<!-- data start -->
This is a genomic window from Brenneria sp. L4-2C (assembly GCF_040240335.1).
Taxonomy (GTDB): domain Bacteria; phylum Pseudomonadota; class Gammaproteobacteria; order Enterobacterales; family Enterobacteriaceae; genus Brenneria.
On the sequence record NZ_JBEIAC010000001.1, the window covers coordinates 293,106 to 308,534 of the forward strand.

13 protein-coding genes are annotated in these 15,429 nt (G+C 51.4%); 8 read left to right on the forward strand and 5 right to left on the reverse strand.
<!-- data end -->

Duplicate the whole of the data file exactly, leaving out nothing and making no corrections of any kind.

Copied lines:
This is a genomic window from Brenneria sp. L4-2C (assembly GCF_040240335.1).
Taxonomy (GTDB): domain Bacteria; phylum Pseudomonadota; class Gammaproteobacteria; order Enterobacterales; family Enterobacteriaceae; genus Brenneria.
On the sequence record NZ_JBEIAC010000001.1, the window covers coordinates 293,106 to 308,534 of the forward strand.

13 protein-coding genes are annotated in these 15,429 nt (G+C 51.4%); 8 read left to right on the forward strand and 5 right to left on the reverse strand.